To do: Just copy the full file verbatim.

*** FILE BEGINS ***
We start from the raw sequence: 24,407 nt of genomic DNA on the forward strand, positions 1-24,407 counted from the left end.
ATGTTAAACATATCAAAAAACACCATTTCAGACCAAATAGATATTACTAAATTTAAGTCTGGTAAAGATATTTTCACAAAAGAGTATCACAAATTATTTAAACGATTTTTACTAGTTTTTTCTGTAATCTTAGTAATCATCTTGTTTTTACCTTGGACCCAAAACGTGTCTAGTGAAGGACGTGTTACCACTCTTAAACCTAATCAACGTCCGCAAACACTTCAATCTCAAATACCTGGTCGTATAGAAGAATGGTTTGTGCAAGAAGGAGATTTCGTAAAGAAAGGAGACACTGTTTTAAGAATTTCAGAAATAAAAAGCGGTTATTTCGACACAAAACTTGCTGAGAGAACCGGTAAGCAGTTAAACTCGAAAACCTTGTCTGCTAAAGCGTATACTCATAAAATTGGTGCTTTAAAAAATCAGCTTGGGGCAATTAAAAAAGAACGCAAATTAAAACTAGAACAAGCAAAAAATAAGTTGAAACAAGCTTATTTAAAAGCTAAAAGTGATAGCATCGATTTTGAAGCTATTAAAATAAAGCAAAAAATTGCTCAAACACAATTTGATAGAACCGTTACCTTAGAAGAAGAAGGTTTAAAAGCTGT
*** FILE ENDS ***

We start from the raw sequence: 24,407 nt of genomic DNA on the forward strand, positions 1-24,407 counted from the left end.
ATGTTAAACATATCAAAAAACACCATTTCAGACCAAATAGATATTACTAAATTTAAGTCTGGTAAAGATATTTTCACAAAAGAGTATCACAAATTATTTAAACGATTTTTACTAGTTTTTTCTGTAATCTTAGTAATCATCTTGTTTTTACCTTGGACCCAAAACGTGTCTAGTGAAGGACGTGTTACCACTCTTAAACCTAATCAACGTCCGCAAACACTTCAATCTCAAATACCTGGTCGTATAGAAGAATGGTTTGTGCAAGAAGGAGATTTCGTAAAGAAAGGAGACACTGTTTTAAGAATTTCAGAAATAAAAAGCGGTTATTTCGACACAAAACTTGCTGAGAGAACCGGTAAGCAGTTAAACTCGAAAACCTTGTCTGCTAAAGCGTATACTCATAAAATTGGTGCTTTAAAAAATCAGCTTGGGGCAATTAAAAAAGAACGCAAATTAAAACTAGAACAAGCAAAAAATAAGTTGAAACAAGCTTATTTAAAAGCTAAAAGTGATAGCATCGATTTTGAAGCTATTAAAATAAAGCAAAAAATTGCTCAAACACAATTTGATAGAACCGTTACCTTAGAAGAAGAAGGTTTAAAAGCTGT